Masks, respirators, face shields, and social distancing
Updated high-quality scientific evidence for advising healthcare workers and the general public on reducing the transmission of COVID-19 comes from a recent systematic review and meta-analysis that looked at 216 individual studies which included over 25,000 patients. 1 Physical distancing is confirmed to be a key method of reducing COVID-19 transmission, with 1 meter (3.3 feet) required but with improved protection with 2 meters of separation. 1 An N95 respirator filters out 95% of aerosols with a 0.3 µm or greater aerodynamic mass median diameter. For health-care workers, N95 respirators are superior and, when available, are recommended to be used rather than medical/surgical masks in all healthcare settings, not just aerosol-generating procedure environments. This differs from the formal recommendations provided by the World Health Organization 2 and the Center for Disease Control 3 that the N95 respirators are only required for aerosol-generating procedure environments. Likewise, disposable medical/surgical masks offer better protection than non-medical masks, e.g., “fabric” masks, made of woven or non-woven fabric such as polypropylene.1 A cotton fabric mask that could favorably compare to a disposable medical mask, would need to have 12-16 layers of fabric, which would most likely impair the ability to comfortably breathe.1 The use of a face shield over an N95 or face mask is also recommended to further reduce the transmission of COVID-19, predominantly by reducing virus particles from entering the eye.1 However, the face shield can also serve as a reminder to not touch the mask and face. Using face shields alone (no mask) is considered to be an inferior alternative and should only be considered for special populations, e.g., those with mental health disorders, developmental disabilities, deaf and hard of hearing communities, and young children).2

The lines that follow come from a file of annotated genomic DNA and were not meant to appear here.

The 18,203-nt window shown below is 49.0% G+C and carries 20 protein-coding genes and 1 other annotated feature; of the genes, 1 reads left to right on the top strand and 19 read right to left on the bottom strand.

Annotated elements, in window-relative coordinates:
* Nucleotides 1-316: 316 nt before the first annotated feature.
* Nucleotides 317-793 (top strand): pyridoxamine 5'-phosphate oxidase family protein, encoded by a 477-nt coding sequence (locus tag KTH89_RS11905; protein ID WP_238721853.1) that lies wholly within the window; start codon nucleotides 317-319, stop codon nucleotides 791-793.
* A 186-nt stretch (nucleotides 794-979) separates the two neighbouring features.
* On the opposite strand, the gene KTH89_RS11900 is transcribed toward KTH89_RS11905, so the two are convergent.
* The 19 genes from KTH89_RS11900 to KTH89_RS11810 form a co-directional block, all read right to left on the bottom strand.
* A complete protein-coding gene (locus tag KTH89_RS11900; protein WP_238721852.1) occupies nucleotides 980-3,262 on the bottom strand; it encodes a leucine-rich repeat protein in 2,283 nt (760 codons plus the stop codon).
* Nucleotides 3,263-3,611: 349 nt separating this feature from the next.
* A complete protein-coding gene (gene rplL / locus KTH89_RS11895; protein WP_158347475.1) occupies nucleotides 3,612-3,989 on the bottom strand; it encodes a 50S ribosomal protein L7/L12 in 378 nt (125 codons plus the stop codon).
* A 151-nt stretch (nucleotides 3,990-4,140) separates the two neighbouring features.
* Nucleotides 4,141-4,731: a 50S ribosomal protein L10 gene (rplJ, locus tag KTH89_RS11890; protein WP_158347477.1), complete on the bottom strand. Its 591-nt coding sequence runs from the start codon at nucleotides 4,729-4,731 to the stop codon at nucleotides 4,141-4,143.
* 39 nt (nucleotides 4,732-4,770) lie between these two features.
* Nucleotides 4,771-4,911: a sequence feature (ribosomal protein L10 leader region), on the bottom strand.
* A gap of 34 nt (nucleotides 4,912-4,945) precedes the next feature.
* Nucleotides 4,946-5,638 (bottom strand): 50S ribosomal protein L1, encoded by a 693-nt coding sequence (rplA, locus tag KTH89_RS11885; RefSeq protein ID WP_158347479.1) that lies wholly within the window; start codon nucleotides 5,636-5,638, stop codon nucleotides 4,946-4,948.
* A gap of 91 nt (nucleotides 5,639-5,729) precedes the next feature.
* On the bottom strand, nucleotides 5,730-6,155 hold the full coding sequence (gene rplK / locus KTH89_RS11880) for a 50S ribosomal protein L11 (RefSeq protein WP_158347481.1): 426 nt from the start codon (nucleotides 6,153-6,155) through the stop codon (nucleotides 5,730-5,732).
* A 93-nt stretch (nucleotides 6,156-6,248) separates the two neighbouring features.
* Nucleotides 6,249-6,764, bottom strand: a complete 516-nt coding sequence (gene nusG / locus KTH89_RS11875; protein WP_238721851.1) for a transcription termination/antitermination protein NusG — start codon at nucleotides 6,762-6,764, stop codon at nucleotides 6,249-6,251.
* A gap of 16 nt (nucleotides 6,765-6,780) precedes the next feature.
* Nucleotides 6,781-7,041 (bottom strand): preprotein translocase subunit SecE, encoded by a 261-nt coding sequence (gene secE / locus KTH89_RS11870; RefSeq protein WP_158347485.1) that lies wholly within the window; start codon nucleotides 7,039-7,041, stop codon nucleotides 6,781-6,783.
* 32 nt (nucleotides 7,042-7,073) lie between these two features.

Non-medical fabric masks are intended to be used for “source control”, preventing an infected person from transmitting COVID-19 to others, and not for protection for the person wearing the mask. However, this does not diminish the usefulness of fabric masks for healthy people in the general public but emphasizes the need to have universal mask wearing for this to be maximally effective. The WHO now recommends universal use of masks when social distancing (minimum of 6 feet) is not possible. 2
The WHO recommends a medical/surgical disposable mask (when supplies for medical personnel are adequate) rather than a fabric mask for members of the general public defined to be at high risk, e.g., individuals ≥ 60 years of age, or those with underlying comorbidities, such as cardiovascular disease or diabetes mellitus, chronic lung disease, cancer, cerebrovascular disease, and immunosuppression.2
New evidence endorsed by over 200 world-wide medical scientists and currently being reviewed by the WHO, suggests that following normal breathing and talking there can be lingering microdroplet aerosols of coronavirus in indoor environments for distances beyond 6 feet (up to tens of meters) and for prolonged periods of time, and that these are likely responsible for the superspreading COVID-19 events. 4 Mitigation measures recommended include improved ventilation (simple steps such as opening windows and doors), minimization of recirculating air, high efficiency air filtration, active exhaust, ultraviolet germicidal lighting, and avoiding overcrowding.4 If the WHO or CDC accept that microdroplet aerosols are significant means of COVID-19 transmission, the use of non-medical homemade masks could be problematic with up to 97% aerosol penetration for cloth masks compared to 44% aerosol penetration with medical/surgical disposable masks. 5